At about 8:30 p.m. on January 19, 2020, Lebanese security forces arrested Nicholas Frakes, a U.S. national and freelance reporter, while he was covering protests in downtown Beirut, according to news reports and a friend of the journalist, who spoke to CPJ.
Authorities released him without charge on January 21, Frakes told CPJ via messaging app.
Protests against slow economic growth and alleged government corruption have been taking place sporadically in Beirut since October 2019, following a government move to enact new taxes on tobacco, gasoline, and digital data, according to news reports. At least two journalists were detained and several others were injured while covering protests in Beirut in early January, as CPJ reported at the time.
Agents with the General Directorate of General Security arrested Frakes while he was photographing the protests and held him in an office for several hours, according to the journalist’s friend, who spoke to CPJ on the condition of anonymity, citing security concerns.
At about 3 a.m. on December 20, authorities transferred Frakes to the custody of the Defense Ministry for an investigation into his alleged ties to Israel, according to the friend and a statement released by the General Directorate.
General Directorate officers alleged that Frakes had live-streamed the protests for the Israeli newspaper Haaretz, according to that statement. Lebanon and Israel are technically in a state of war, and Lebanese authorities have repeatedly arrested individuals for their alleged ties to Israel, according to news reports.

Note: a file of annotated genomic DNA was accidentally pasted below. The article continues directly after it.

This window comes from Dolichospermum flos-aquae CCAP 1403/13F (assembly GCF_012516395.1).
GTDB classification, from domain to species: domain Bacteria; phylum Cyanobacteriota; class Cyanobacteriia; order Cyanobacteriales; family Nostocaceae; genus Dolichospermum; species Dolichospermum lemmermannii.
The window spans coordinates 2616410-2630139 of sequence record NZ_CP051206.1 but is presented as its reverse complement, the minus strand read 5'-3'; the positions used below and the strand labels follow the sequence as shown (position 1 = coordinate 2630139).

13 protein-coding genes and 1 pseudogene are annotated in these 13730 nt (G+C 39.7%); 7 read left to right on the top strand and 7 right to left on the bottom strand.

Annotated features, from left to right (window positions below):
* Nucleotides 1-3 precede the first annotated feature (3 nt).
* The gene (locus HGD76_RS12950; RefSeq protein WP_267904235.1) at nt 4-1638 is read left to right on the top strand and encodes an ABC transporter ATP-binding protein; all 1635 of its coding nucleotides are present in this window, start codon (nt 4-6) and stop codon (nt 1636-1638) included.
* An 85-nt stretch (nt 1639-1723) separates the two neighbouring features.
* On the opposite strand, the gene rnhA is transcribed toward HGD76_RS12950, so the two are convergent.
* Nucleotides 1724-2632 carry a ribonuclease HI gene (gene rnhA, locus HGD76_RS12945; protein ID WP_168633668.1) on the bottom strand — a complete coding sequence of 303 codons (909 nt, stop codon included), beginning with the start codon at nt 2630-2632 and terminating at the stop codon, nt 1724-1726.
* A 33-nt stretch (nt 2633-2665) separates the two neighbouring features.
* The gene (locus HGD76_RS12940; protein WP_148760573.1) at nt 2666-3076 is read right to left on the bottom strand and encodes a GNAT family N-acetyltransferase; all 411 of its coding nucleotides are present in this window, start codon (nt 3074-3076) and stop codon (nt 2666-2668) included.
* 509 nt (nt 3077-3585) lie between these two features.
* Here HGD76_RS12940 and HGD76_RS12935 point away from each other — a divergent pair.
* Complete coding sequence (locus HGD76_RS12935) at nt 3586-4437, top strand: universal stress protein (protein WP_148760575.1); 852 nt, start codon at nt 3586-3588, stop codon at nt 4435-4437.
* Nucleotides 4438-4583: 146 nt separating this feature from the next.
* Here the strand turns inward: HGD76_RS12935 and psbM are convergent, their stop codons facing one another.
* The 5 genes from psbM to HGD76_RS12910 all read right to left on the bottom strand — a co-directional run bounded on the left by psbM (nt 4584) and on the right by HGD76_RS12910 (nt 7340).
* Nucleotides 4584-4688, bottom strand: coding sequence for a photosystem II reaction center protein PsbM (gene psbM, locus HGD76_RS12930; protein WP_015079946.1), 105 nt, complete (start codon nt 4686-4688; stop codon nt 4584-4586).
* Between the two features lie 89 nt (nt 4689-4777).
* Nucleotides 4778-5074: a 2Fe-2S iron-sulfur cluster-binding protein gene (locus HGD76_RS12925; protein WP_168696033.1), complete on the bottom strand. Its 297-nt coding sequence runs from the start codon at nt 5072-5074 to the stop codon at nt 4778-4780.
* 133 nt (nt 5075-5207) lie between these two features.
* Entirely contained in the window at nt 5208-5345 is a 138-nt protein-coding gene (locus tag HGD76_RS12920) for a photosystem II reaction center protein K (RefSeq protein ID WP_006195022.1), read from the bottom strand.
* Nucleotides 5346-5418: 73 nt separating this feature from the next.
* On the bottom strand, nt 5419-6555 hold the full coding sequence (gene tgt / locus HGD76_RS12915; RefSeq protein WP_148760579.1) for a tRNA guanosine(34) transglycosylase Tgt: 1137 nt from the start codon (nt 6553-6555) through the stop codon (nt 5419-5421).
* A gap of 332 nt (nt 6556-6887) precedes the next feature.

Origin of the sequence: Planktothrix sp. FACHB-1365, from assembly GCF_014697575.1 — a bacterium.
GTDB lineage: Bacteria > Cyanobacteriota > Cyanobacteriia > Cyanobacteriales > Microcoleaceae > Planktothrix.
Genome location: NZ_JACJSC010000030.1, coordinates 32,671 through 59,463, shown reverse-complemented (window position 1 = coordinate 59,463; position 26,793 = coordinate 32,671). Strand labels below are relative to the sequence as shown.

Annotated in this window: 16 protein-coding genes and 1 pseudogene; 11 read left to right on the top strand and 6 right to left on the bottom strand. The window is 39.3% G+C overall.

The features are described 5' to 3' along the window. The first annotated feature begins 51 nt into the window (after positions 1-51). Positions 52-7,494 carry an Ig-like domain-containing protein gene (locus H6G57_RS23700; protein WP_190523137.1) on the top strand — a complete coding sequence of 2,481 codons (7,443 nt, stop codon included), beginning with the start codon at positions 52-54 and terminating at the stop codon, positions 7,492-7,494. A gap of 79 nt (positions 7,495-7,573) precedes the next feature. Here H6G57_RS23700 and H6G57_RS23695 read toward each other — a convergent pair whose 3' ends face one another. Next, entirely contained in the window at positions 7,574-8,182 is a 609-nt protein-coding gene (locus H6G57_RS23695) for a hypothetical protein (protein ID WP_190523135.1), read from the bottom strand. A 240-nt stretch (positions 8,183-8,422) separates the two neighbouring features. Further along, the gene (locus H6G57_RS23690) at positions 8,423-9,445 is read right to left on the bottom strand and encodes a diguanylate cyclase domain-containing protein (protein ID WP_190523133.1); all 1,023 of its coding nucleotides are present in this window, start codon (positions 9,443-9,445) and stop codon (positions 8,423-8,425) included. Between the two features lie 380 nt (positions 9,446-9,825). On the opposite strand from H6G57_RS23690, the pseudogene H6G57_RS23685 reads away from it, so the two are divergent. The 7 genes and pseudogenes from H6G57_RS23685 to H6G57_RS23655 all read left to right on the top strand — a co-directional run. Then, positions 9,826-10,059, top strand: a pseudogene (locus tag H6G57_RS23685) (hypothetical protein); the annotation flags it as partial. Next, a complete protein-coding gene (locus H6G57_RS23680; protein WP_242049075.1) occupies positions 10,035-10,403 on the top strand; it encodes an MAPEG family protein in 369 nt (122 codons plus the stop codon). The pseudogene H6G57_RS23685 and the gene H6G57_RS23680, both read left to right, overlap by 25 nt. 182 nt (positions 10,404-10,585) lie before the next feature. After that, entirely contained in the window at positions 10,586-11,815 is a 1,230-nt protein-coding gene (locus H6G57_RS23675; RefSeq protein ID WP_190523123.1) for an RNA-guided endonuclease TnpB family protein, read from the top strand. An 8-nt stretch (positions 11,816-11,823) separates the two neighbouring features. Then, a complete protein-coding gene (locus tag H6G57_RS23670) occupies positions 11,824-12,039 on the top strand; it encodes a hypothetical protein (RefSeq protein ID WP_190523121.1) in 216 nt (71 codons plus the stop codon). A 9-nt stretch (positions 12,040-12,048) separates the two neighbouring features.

Haaretz, however, issued a report denying any affiliation with Frakes, and said the livestream featured on its social media accounts was supplied by the Reuters news agency. In a statement emailed to CPJ, Reuters denied that Frakes filmed that livestream.
Defense Military officials questioned Frakes about his alleged ties to Haaretz, held him over night, and then released him without charge, the friend said.
Frakes had covered the protests for the independent news website Al-Monitor and the London-based news website Al-Araby al-Jadeed, according to his author pages on each website.